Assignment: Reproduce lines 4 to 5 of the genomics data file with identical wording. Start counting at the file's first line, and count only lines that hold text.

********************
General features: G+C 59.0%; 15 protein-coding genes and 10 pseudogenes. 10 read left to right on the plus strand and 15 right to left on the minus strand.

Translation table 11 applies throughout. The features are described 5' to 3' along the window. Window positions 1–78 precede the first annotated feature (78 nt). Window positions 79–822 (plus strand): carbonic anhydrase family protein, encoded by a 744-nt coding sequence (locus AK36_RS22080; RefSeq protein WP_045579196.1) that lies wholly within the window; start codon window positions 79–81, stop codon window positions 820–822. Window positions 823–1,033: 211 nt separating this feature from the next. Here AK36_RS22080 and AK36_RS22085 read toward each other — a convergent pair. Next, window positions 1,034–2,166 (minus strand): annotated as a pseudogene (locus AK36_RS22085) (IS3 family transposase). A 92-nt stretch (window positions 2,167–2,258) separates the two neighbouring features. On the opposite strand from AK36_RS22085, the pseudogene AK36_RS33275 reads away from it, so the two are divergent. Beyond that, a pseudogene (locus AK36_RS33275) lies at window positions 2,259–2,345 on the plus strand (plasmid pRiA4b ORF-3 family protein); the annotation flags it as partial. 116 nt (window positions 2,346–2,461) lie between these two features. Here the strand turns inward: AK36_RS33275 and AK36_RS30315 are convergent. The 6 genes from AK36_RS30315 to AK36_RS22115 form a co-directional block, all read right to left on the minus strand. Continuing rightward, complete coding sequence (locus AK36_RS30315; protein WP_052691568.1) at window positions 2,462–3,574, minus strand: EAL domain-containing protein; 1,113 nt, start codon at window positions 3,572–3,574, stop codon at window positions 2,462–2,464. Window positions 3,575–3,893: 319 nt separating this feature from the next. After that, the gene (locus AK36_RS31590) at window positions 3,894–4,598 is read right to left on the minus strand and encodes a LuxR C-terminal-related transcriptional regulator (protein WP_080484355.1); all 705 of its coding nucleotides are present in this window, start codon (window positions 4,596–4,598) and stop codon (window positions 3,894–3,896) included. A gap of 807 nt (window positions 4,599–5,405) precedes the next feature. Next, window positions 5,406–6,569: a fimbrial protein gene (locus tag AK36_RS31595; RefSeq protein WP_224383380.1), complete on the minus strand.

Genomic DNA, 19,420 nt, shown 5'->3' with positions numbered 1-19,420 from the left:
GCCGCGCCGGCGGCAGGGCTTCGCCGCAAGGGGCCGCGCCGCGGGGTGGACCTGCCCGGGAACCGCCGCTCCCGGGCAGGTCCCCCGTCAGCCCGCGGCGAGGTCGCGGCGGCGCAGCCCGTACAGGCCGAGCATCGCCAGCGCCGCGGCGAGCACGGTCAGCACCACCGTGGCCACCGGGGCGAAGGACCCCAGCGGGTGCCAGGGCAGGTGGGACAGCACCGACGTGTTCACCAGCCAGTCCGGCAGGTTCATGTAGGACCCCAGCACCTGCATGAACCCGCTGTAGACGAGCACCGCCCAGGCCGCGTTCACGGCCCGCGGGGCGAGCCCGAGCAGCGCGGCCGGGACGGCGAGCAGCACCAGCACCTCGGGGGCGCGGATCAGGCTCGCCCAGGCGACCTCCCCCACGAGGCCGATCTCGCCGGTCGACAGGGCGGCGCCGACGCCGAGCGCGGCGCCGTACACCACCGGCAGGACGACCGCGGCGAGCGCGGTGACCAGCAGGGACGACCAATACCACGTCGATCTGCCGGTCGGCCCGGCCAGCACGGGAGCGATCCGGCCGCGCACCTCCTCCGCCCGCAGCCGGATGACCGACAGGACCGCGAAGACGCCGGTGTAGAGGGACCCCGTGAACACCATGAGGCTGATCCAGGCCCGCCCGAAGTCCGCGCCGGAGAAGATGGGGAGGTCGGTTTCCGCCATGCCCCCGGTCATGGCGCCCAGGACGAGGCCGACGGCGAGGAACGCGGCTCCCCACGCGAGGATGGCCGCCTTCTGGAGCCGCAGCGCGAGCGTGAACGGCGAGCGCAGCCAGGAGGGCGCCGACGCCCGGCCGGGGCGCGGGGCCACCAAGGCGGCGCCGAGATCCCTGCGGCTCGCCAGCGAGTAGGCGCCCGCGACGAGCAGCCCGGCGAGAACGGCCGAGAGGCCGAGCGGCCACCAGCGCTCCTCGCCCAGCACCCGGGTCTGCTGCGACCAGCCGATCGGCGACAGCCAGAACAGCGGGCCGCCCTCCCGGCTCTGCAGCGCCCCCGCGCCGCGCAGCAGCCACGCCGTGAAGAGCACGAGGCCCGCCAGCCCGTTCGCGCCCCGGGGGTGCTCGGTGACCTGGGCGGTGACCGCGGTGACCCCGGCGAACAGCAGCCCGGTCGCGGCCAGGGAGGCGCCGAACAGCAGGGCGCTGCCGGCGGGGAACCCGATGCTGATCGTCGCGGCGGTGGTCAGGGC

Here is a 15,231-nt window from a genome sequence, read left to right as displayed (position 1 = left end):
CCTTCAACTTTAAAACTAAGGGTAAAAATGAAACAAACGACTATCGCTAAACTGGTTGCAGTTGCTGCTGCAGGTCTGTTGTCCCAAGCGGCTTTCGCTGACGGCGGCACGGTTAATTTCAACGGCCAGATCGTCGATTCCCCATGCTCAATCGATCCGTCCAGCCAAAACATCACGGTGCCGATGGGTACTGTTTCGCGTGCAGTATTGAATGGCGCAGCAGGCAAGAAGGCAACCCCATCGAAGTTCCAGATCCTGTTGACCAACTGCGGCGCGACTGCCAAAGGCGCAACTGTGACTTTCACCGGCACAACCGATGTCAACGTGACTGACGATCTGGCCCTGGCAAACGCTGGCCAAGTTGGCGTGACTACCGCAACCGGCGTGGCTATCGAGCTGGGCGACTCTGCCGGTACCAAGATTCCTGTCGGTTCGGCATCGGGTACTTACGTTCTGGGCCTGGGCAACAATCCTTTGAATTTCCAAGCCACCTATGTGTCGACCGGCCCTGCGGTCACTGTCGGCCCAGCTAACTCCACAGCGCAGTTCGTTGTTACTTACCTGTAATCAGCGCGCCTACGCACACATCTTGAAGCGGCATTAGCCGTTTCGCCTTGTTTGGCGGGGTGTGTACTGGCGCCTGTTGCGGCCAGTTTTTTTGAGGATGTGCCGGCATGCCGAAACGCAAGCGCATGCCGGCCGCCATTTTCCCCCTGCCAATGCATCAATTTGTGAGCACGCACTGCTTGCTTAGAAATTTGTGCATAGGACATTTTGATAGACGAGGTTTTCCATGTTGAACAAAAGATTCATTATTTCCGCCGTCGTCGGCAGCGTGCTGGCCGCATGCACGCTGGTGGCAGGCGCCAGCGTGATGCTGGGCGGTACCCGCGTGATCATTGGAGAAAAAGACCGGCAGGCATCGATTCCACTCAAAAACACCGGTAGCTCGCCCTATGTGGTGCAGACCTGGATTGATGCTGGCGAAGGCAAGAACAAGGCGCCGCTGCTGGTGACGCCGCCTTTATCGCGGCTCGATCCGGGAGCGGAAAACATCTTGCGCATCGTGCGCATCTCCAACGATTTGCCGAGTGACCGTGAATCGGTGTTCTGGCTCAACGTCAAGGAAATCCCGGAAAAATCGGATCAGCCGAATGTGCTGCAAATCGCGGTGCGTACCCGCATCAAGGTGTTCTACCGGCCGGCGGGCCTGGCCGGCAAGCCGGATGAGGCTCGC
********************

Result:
GCCGCGCCGGCGGCAGGGCTTCGCCGCAAGGGGCCGCGCCGCGGGGTGGACCTGCCCGGGAACCGCCGCTCCCGGGCAGGTCCCCCGTCAGCCCGCGGCGAGGTCGCGGCGGCGCAGCCCGTACAGGCCGAGCATCGCCAGCGCCGCGGCGAGCACGGTCAGCACCACCGTGGCCACCGGGGCGAAGGACCCCAGCGGGTGCCAGGGCAGGTGGGACAGCACCGACGTGTTCACCAGCCAGTCCGGCAGGTTCATGTAGGACCCCAGCACCTGCATGAACCCGCTGTAGACGAGCACCGCCCAGGCCGCGTTCACGGCCCGCGGGGCGAGCCCGAGCAGCGCGGCCGGGACGGCGAGCAGCACCAGCACCTCGGGGGCGCGGATCAGGCTCGCCCAGGCGACCTCCCCCACGAGGCCGATCTCGCCGGTCGACAGGGCGGCGCCGACGCCGAGCGCGGCGCCGTACACCACCGGCAGGACGACCGCGGCGAGCGCGGTGACCAGCAGGGACGACCAATACCACGTCGATCTGCCGGTCGGCCCGGCCAGCACGGGAGCGATCCGGCCGCGCACCTCCTCCGCCCGCAGCCGGATGACCGACAGGACCGCGAAGACGCCGGTGTAGAGGGACCCCGTGAACACCATGAGGCTGATCCAGGCCCGCCCGAAGTCCGCGCCGGAGAAGATGGGGAGGTCGGTTTCCGCCATGCCCCCGGTCATGGCGCCCAGGACGAGGCCGACGGCGAGGAACGCGGCTCCCCACGCGAGGATGGCCGCCTTCTGGAGCCGCAGCGCGAGCGTGAACGGCGAGCGCAGCCAGGAGGGCGCCGACGCCCGGCCGGGGCGCGGGGCCACCAAGGCGGCGCCGAGATCCCTGCGGCTCGCCAGCGAGTAGGCGCCCGCGACGAGCAGCCCGGCGAGAACGGCCGAGAGGCCGAGCGGCCACCAGCGCTCCTCGCCCAGCACCCGGGTCTGCTGCGACCAGCCGATCGGCGACAGCCAGAACAGCGGGCCGCCCTCCCGGCTCTGCAGCGCCCCCGCGCCGCGCAGCAGCCACGCCGTGAAGAGCACGAGGCCCGCCAGCCCGTTCGCGCCCCGGGGGTGCTCGGTGACCTGGGCGGTGACCGCGGTGACCCCGGCGAACAGCAGCCCGGTCGCGGCCAGGGAGGCGCCGAACAGCAGGGCGCTGCCGGCGGGGAACCCGATGCTGATCGTCGCGGCGGTGGTCAGGGC

Here is a 15,231-nt window from a genome sequence, read left to right as displayed (position 1 = left end):